These factors also offset the perceived environmental benefits of reusable funnels. While single-use funnels may appear wasteful at first glance, they are made of recyclable materials and have no hidden environmental impacts. Manufacturers often provide information on how to recycle single-use products for sustainable waste management. Reusable funnels, in contrast, are associated with a range of hidden impacts, including the amount of energy, water and detergent needed to clean them. 

Autoclaving reusable funnels in one brand of 324L machine uses up 420L of softened water. If that particular autoclave is on but not in use, it uses up 25L of water every hour, as well as 1.3kW of electricity. The figures for smaller and larger autoclaves, as well as different 324L machines, will differ but the conclusion is the same: cleaning reusable funnels is associated with significant water and electricity use.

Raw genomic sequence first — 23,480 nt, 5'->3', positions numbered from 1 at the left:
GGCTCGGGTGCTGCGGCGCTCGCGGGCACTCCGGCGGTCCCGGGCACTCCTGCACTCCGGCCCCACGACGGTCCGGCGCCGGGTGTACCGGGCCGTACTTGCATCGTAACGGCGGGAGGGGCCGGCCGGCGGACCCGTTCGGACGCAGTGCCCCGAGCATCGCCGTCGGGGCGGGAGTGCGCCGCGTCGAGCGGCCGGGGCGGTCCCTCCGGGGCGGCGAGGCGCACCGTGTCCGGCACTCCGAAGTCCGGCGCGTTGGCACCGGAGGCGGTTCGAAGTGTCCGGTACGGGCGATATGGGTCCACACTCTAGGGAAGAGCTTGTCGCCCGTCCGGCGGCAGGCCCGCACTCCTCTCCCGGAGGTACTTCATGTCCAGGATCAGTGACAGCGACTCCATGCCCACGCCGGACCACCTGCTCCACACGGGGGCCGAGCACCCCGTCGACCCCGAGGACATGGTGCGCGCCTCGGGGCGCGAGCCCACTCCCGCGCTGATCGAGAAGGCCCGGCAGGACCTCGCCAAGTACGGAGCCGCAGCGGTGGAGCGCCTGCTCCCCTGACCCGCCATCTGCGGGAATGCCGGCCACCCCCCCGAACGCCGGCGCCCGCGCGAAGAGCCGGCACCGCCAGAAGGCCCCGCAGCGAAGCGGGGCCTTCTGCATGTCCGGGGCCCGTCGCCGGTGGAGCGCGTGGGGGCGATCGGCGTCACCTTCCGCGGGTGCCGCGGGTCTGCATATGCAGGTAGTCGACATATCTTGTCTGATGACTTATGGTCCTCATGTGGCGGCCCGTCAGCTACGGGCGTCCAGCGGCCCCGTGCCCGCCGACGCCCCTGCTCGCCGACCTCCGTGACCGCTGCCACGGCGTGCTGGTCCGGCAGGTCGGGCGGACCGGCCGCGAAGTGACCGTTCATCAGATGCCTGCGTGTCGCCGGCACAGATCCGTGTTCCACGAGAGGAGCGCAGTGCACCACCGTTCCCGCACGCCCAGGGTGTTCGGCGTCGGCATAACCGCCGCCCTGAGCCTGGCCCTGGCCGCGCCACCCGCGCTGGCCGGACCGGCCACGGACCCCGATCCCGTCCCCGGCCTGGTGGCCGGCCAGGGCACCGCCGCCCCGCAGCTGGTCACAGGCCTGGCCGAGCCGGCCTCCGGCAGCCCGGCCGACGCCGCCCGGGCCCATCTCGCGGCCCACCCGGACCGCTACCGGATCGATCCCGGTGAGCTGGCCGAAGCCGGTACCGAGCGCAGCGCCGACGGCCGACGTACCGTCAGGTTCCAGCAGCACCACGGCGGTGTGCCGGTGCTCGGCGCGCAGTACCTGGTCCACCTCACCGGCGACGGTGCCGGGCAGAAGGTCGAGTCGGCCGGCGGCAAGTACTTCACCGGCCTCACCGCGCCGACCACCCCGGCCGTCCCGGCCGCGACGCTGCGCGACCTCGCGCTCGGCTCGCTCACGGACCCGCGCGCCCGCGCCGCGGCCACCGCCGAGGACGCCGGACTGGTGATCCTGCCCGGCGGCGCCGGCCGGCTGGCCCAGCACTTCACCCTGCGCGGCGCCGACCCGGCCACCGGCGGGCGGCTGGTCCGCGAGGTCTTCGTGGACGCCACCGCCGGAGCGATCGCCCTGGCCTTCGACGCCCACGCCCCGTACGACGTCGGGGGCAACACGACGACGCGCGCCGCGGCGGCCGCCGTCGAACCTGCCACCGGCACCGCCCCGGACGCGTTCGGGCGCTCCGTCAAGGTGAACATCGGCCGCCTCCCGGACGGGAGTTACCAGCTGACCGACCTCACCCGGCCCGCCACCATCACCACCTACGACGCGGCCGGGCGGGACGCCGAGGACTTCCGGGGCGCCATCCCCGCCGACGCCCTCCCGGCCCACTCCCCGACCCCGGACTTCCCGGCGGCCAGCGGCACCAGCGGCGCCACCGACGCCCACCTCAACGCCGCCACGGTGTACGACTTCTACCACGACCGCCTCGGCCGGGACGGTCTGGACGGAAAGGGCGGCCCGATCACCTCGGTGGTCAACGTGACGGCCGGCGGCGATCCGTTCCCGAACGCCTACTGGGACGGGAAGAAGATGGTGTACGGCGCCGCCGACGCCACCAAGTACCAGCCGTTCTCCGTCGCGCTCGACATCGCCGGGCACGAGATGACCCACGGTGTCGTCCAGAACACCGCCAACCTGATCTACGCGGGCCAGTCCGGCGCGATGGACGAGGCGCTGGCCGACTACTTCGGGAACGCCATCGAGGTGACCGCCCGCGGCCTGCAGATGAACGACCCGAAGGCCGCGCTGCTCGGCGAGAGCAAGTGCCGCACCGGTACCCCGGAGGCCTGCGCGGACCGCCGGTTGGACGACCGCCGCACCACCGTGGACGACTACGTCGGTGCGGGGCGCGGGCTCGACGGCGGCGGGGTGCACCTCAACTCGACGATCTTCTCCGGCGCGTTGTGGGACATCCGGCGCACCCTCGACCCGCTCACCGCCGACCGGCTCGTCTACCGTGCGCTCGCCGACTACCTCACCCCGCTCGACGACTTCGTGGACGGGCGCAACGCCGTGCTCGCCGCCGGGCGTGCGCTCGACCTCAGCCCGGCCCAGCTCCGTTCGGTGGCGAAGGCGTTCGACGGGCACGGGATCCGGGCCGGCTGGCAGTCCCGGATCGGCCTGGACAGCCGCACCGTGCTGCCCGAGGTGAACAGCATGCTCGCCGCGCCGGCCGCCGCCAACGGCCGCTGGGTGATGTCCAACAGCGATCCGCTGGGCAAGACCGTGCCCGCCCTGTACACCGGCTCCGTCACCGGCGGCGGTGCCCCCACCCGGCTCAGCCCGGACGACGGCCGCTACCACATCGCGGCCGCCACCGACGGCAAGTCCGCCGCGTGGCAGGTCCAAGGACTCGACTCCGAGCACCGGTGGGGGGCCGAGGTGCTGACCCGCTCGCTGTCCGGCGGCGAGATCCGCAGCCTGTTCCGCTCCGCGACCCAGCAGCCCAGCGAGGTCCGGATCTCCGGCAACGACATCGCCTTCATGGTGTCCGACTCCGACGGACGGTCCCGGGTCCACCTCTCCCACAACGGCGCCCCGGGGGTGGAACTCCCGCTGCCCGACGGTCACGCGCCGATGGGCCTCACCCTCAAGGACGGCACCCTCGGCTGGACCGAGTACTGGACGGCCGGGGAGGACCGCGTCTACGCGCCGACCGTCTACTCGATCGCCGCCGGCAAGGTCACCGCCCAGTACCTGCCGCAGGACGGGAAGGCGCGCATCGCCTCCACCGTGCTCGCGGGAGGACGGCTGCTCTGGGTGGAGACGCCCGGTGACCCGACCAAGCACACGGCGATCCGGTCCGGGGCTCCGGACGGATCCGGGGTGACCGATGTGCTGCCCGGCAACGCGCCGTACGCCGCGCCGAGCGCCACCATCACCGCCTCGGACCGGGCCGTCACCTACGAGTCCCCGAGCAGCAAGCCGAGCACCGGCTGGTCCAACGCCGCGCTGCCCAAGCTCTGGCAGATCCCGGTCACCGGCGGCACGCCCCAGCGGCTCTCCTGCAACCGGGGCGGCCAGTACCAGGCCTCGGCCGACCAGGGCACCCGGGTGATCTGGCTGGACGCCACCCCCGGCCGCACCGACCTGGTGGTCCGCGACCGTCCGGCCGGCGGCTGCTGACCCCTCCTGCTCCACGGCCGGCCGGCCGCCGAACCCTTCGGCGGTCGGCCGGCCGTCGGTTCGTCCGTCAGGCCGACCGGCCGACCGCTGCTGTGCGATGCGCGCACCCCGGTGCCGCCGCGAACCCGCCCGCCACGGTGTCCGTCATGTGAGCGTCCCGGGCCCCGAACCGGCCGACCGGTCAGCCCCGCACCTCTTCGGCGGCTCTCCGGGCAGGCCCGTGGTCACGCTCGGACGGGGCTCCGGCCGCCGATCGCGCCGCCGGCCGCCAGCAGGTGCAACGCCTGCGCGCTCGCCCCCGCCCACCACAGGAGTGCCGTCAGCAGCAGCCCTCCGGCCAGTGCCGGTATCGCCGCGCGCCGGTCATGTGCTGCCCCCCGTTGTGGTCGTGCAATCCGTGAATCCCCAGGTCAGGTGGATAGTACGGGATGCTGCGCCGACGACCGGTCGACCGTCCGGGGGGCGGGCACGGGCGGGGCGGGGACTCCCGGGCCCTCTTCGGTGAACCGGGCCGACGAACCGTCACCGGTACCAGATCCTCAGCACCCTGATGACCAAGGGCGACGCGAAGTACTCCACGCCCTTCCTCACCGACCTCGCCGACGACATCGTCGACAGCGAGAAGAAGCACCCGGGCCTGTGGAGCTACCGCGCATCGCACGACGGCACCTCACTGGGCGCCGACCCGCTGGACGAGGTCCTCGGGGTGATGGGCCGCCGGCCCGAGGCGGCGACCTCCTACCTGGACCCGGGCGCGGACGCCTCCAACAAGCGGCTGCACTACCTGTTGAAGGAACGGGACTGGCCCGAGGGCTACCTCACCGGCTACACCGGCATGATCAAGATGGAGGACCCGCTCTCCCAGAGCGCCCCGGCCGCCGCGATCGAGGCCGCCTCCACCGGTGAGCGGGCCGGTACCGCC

Companies that factor the environmental cost of autoclaving, flaming or soaking in boiling water into their efforts to go green, rather than focus solely on reducing solid waste, stand to establish a more accurate picture of their impact on the wider world.

Accuracy and repeatability of results

A more comprehensive analysis of the costs and waste associated with funnels also needs to factor in the repeatability of results and accuracy of reusable and single-use products.

Every microbiological analysis performed with single-use funnels starts with a sterile product that will not introduce confounding factors. That means the results generated should be the same every time. The same cannot be said of reusable funnels.

The cleaning process introduces the risk that soap residues will interfere with samples and results. Nitrate-based detergents pose a particular problem as their residues hinder microorganism growth. Similarly, there is the potential for the sterilization process to fail to eradicate all microorganisms, creating a further risk of contamination that confounds results. Wear and tear on funnels can also lead to sample bypass. Finally, the quality of the membrane introduces another source of variation.